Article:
Gouvernement Princier de Monaco
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Spanish protection

Treaties of Burgos and Tordesillas

Lucien Grimaldi was assassinated in 1523 by his nephew, Barthélemy Doria. At the same time, his uncle Andrea Doria fled from Genoa, which had fallen into the hands of Charles Quint. He was probably trying to take control over Monaco, as his war galleys were anchored in the port at the time of the assassination. Though the loyalty of the people caused the plot to fail, the murder remained unpunished despite instructions given by the king of France, François I. This was probably due to the power of Andrea Doria’s position, which likely influenced the situation. Augustin, the brother of Lucien, succeeded him to the throne and was disappointed by France’s limited support. Under the pressure of his Genoese cousins, he turned to Charles Quint, the powerful Spanish sovereign, who was in the most suitable position to guarantee Monaco’s independence. The Spanish governor of Genoa convinced Charles Quint of the strategic importance of Monaco’s position. The treaty of Burgos was signed on 7 June 1524 and Charles Quint recognised the independence of Monaco in November.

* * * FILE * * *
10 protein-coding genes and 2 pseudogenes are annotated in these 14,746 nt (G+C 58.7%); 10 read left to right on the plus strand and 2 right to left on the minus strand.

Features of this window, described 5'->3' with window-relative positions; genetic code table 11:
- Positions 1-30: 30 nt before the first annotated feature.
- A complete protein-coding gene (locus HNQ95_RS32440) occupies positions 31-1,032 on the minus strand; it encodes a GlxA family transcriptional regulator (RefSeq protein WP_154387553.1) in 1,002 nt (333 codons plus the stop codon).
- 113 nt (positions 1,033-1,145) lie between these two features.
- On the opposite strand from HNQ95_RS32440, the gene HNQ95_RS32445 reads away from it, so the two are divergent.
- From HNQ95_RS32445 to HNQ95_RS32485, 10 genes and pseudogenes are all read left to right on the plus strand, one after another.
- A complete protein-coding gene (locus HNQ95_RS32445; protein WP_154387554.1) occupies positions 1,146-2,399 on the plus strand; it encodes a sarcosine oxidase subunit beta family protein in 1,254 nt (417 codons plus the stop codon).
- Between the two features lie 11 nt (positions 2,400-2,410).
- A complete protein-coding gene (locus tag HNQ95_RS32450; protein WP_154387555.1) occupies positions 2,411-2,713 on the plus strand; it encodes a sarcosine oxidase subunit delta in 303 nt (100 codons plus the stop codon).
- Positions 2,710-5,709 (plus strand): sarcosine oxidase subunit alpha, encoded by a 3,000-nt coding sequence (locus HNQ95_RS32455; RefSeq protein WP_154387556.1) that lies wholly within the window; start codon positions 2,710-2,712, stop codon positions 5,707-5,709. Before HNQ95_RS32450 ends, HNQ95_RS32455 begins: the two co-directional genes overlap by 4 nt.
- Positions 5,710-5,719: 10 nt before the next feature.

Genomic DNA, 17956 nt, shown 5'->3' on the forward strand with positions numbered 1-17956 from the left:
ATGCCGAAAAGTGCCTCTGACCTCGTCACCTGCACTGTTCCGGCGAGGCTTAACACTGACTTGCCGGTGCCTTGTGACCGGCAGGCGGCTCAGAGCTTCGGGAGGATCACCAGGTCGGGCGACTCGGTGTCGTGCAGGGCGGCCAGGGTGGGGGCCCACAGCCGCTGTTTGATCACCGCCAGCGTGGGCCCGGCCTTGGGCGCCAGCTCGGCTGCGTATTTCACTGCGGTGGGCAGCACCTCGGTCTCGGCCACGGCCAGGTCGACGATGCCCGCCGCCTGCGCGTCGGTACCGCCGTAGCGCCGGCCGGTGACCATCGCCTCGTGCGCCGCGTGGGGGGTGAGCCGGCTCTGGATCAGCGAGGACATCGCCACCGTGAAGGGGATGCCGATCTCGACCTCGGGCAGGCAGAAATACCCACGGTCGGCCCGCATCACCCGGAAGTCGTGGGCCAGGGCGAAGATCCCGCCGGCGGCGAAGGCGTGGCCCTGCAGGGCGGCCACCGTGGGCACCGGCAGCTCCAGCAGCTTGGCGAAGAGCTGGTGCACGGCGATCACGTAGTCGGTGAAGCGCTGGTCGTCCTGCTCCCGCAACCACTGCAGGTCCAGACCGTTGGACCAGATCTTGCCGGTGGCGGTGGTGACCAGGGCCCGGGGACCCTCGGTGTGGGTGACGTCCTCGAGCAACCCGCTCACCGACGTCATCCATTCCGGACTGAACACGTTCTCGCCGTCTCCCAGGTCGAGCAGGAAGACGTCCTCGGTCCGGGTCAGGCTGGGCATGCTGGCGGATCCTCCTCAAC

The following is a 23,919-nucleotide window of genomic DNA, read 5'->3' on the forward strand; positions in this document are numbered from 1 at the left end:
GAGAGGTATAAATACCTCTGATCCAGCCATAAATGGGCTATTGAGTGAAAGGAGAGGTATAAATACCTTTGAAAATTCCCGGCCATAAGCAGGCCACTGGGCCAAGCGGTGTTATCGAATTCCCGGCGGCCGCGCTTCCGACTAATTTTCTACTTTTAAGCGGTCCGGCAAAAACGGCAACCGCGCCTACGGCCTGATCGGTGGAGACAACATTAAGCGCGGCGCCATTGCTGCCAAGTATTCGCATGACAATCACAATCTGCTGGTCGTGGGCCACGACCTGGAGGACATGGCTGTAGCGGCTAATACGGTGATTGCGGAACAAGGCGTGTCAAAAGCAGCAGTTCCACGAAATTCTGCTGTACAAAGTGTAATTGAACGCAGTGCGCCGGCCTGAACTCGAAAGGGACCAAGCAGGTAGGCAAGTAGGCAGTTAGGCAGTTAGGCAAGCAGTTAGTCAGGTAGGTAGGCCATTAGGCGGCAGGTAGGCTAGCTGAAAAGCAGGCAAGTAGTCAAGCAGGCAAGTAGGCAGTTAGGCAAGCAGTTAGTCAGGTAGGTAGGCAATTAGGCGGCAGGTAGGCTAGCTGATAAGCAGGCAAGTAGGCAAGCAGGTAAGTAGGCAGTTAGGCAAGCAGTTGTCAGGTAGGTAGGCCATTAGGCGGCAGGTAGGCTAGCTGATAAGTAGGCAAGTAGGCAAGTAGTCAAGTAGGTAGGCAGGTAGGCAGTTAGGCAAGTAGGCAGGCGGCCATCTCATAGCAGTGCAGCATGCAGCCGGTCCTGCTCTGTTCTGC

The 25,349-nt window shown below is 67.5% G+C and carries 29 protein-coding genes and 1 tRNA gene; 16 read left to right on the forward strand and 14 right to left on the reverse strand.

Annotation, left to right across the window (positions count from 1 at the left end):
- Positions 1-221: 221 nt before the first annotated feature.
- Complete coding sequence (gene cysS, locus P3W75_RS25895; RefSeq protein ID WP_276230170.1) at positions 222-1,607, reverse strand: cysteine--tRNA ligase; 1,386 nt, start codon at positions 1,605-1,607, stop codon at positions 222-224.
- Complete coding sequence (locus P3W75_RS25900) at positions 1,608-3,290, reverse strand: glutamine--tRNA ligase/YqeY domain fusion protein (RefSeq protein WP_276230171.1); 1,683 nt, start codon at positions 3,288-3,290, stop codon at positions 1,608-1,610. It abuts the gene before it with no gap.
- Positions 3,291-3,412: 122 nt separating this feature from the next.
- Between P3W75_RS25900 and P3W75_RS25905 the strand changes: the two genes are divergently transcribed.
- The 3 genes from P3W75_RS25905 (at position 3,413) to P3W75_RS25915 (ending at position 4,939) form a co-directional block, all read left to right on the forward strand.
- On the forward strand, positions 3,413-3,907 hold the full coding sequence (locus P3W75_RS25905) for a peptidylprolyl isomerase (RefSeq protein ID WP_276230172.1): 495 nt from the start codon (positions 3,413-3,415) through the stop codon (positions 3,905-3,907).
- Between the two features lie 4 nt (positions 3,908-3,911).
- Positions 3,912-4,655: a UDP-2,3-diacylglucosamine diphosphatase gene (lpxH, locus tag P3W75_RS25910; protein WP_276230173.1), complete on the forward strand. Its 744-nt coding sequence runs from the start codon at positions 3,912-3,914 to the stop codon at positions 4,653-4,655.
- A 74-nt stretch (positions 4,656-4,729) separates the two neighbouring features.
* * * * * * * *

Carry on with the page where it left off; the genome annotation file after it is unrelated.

5-9 August 1529: Visit of Charles Quint

Charles Quint stayed in Monaco on his way to Bologna, where he was going to be crowned by the Pope.

Portrait of Charles Quint by Rubens, copy by Titian

Sous titre :
1524 - 1641

Date de début :
1524

Type de bulle :


Ordre précédent/suivant :
30

Couronne ? :
No

Related Personalities :
Charles Quint
Augustin Grimaldi


http://en.gouv.mc/Government-Institutions/History-and-Heritage/Periods/From-the-Renaissance-to-the-Age-of-Enlightenment/Spanish-protection